Plenty More Fish in the Sea


Chefs are meeting the demands of local fishermen, creating a sustainable trend of fresh seafood menus, plus oysters.

From Indy Week, 11/29/2017, by Emma Laperruque

I was having déjà vu while sitting at a relatively new restaurant in Raleigh, slurping oysters. A couple of months earlier, this was at St. Roch, Sunny Gerhart's debut restaurant. This time, I was at The Cortez (see the full review on page 14).

In Durham, meanwhile, someone is having a similar meal at St. James, a new seafood restaurant from Matt Kelly, the chef-owner behind Mateo, Lucky's, and Mothers & Sons. And this summer, Locals Seafood, a company that sources North Carolina seafood and sells it all over the Triangle, will debut its own oyster bar and fish market in the upcoming food hall, Transfer Co.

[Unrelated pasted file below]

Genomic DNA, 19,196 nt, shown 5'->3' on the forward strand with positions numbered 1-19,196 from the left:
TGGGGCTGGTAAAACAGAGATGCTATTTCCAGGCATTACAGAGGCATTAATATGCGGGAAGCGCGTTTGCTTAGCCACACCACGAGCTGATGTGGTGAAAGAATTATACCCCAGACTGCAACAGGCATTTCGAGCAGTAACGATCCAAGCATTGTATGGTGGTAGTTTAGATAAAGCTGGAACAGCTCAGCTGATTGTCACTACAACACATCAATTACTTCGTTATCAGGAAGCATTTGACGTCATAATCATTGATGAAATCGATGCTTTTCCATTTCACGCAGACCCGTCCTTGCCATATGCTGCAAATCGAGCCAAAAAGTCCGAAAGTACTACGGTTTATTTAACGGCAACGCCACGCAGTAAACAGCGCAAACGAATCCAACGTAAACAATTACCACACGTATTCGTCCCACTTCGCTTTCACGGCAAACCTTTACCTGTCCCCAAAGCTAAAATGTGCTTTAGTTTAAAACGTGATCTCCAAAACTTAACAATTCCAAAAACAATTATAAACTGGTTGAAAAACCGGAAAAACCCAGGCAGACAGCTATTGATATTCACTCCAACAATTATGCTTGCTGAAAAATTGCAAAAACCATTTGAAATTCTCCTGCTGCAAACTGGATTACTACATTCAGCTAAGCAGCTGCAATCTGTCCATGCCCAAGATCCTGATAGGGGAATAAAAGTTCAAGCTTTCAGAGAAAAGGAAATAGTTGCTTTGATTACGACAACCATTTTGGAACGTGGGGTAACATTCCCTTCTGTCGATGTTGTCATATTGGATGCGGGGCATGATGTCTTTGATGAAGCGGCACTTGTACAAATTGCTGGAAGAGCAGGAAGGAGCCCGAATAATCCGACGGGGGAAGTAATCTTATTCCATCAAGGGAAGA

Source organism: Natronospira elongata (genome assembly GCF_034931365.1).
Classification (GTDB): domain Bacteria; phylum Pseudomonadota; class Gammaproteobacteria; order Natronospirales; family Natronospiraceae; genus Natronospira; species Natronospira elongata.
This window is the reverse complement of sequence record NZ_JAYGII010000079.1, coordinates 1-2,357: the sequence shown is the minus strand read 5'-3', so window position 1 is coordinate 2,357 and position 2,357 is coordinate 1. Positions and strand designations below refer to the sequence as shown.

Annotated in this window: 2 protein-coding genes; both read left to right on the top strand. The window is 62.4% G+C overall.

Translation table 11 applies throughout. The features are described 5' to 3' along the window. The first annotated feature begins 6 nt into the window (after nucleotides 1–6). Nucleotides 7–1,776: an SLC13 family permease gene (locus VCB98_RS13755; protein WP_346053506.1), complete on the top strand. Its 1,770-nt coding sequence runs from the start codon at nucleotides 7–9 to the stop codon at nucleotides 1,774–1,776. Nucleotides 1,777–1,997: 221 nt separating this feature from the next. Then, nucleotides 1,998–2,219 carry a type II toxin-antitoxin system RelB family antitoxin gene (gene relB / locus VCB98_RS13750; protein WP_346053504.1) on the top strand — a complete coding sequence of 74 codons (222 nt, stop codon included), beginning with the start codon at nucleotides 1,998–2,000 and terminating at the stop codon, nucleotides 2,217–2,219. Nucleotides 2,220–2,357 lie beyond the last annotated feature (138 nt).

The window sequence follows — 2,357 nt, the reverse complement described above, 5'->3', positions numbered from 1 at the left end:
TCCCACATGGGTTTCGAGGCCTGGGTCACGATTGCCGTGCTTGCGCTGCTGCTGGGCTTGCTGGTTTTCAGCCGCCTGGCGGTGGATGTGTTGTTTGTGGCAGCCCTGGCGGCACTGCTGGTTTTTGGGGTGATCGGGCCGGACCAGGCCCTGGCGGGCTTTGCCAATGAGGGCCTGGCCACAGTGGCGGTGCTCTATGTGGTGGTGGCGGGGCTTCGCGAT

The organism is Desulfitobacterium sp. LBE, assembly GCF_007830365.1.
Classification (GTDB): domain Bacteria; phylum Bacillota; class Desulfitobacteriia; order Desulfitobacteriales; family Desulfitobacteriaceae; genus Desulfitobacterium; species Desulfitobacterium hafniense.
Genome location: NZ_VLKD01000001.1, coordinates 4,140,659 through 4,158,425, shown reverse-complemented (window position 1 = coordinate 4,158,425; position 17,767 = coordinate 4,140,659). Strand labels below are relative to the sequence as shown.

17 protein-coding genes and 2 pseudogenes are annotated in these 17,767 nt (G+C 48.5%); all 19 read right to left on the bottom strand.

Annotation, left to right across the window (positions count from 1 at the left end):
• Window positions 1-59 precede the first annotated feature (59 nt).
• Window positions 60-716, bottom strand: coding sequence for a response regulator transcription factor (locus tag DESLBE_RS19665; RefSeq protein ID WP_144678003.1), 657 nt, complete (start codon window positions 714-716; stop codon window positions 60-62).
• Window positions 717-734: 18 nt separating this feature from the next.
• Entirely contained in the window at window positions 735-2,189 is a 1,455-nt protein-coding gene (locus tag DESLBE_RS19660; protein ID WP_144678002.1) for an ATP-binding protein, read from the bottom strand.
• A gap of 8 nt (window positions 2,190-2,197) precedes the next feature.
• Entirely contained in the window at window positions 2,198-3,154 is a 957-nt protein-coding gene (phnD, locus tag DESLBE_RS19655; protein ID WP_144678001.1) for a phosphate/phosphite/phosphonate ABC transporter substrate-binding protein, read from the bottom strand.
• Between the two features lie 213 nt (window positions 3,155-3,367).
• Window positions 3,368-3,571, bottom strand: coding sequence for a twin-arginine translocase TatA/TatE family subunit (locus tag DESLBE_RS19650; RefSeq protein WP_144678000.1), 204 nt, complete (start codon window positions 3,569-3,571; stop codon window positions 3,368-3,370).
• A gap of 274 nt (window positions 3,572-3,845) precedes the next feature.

It all raises the question: Why now?

I asked Lin Peterson, who started the company in 2010 with his friend, Ryan Speckman. In addition to selling wholesale to chefs, they also sell at farmers markets—Chapel Hill, Western Wake, and State—and supply to stores like Weaver Street Market, Whole Foods, and the Durham Co-op.

Is this just a trend? Are oysters merely the "it" protein of the moment? Trendy, yes, he told me. But it's more than that. While many people recognize the fall-into-winter transition as "oyster season," this only pertains to wild oysters. Most recently they have declined in availability due to everything from coastal development to water quality issues. In turn, supply had to restrategize to meet demand. Enter oyster farmers.

"In North Carolina, farming oysters is a relatively new business. We're way behind Virginia. But now we're really ramping that up," Peterson said. "At Locals, we average about eight to ten varieties of cultivated North Carolina oysters each week. And those are available year-round."

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